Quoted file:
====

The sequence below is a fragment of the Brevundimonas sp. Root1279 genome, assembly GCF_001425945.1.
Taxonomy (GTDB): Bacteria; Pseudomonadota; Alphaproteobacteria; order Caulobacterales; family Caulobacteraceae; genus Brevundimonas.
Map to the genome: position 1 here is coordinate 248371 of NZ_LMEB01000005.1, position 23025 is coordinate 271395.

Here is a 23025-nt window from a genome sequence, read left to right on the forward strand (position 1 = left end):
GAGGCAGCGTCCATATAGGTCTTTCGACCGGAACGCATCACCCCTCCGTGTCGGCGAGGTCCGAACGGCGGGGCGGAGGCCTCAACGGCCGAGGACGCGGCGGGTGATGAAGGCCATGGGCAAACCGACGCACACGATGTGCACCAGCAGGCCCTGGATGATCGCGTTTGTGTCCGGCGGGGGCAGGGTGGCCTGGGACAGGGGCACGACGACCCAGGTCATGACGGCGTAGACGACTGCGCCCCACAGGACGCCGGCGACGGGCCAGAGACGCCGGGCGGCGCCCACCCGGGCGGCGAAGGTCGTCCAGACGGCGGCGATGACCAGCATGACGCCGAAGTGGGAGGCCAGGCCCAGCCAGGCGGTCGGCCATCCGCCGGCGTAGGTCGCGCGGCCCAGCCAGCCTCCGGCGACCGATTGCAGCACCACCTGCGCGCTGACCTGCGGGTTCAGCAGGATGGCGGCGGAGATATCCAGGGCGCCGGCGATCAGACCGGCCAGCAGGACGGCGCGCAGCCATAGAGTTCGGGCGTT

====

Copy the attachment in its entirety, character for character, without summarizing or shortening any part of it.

The sequence below is a fragment of the Brevundimonas sp. Root1279 genome, assembly GCF_001425945.1.
Taxonomy (GTDB): Bacteria; Pseudomonadota; Alphaproteobacteria; order Caulobacterales; family Caulobacteraceae; genus Brevundimonas.
Map to the genome: position 1 here is coordinate 248371 of NZ_LMEB01000005.1, position 23025 is coordinate 271395.

Here is a 23025-nt window from a genome sequence, read left to right on the forward strand (position 1 = left end):
GAGGCAGCGTCCATATAGGTCTTTCGACCGGAACGCATCACCCCTCCGTGTCGGCGAGGTCCGAACGGCGGGGCGGAGGCCTCAACGGCCGAGGACGCGGCGGGTGATGAAGGCCATGGGCAAACCGACGCACACGATGTGCACCAGCAGGCCCTGGATGATCGCGTTTGTGTCCGGCGGGGGCAGGGTGGCCTGGGACAGGGGCACGACGACCCAGGTCATGACGGCGTAGACGACTGCGCCCCACAGGACGCCGGCGACGGGCCAGAGACGCCGGGCGGCGCCCACCCGGGCGGCGAAGGTCGTCCAGACGGCGGCGATGACCAGCATGACGCCGAAGTGGGAGGCCAGGCCCAGCCAGGCGGTCGGCCATCCGCCGGCGTAGGTCGCGCGGCCCAGCCAGCCTCCGGCGACCGATTGCAGCACCACCTGCGCGCTGACCTGCGGGTTCAGCAGGATGGCGGCGGAGATATCCAGGGCGCCGGCGATCAGACCGGCCAGCAGGACGGCGCGCAGCCATAGAGTTCGGGCGTT